Rays of Light: Gardner Isn’t the Same Kid

Former Michigan standout and Big Ten Network analyst Marcus Ray dissects the Wolverines' lackluster offensive showing in their 10-9 victory over Northwestern, breaks down Devin Gardner's struggles, highlights the performance of the defense, and shares his thoughts on the keys to success for Michigan down the stretch.

If one were asked to describe Devin Gardner’s final season in a Michigan uniform up to this point, an answer could be achieved in one word.  Inconsistent.

The fifth-year senior signal caller went 11/24 for 109 yards and two interceptions in narrow 10-9 victory over a dismal Northwestern team. He was by no means the only player on offense to struggle (there were a number of dropped passes and missed holes in the running game early), but success or failure at the quarterback position has always been the most visible sign of performance.  Gardner’s showing was a far cry from his dynamic performances against Ohio State and Notre Dame last year, or even the first start of his career two years ago at Minnesota.

Former Michigan All American and current Big Ten Network analyst Marcus Ray feels as if he is watching a different player.

“To me it looks like… in Michigan’s offense Devin Gardner is a child who got abandoned by his parents and then bounced from foster home to foster home, and now he is just acting out,” said Ray.  “He is not the same kid.  When you at everything he has been through with the head coaches, the coordinators, and the different systems, and two years in a row where the offensive line wasn’t very good… I think he felt more comfortable in last year’s system where it was more helter-skelter, feast or famine… (risky).  He would just throw certain passes (then) that he wouldn’t throw (now). Sometimes he plays well, sometimes he throws bad balls.  I watch him in practice and he does the same thing.”

With two games left (possibly three with a bowl game) in his Michigan career Gardner still has a chance to end things on a strong positive note.  Even if that happens Ray will still be left wondering what migh have been.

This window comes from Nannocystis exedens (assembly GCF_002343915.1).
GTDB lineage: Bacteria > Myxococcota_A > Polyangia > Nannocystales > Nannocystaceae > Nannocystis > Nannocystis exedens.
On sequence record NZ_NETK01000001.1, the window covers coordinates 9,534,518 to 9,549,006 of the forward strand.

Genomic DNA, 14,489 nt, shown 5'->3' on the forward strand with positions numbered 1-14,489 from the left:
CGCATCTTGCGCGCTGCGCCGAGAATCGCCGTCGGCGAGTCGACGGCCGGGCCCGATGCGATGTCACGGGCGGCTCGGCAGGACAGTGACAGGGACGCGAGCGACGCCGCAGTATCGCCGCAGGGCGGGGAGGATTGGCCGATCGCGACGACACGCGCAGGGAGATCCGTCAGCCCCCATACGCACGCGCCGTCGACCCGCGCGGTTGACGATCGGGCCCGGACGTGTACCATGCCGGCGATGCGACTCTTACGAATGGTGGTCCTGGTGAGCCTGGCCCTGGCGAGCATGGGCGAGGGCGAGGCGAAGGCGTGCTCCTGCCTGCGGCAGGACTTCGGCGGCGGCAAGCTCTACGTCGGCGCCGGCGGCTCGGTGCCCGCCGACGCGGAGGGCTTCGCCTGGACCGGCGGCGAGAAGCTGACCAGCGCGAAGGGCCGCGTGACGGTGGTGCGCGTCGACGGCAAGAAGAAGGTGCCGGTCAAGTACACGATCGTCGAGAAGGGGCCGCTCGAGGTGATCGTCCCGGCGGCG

“I don’t think we truly (know) how good Devin Gardner could’ve been at quarterback or at wide receiver just looking at what he has been through over his five years,” Ray lamented.  “I think this year he was trying to be someone he wasn’t. He was trying to be a certain type of quarterback in this system, and that’s why I don’t think the system works for Devin.  He was better when you just let him play, and obviously when he could scramble, and run, and improvise, and do the spin around that he used to do, and just throw it up.  That’s when he was at his best.  He had (Jeremy) Gallon and (Drew) Dileo.  People tend to forget that those guys made some big plays… even (Roy) Roundtree at one point."

“So when you don’t have those same kinds of weapons and you’re in a different system… he doesn’t have two NFL tackles anymore… so I don’t know if he trusts the guys up front or if he trusts the system.  If he does, obviously it’s not working. One game over 200 yards passing, that’s something he did eight times last year.  This man threw for 2900 yards and 21 touchdowns and didn’t even play in the bowl game.  He was the returning leading passer in the Big Ten coming back this year including Connor Cook, Braxton Miller, and Nate Sudfield.  Now it’s true enough that they had a running game to compliment them, but we’ll just never know how good Devin would have been with some coaching, or with some consistency up front, or just with his own play.  But I think if he would’ve have had a true #1 receiver and you keep Devin Funchess as a big time #2 receiver maybe (Gardner would have done a little bit better.”

For more from Ray on the Michigan defense, the key to offensive improvement over the last few games, and more, press play below.

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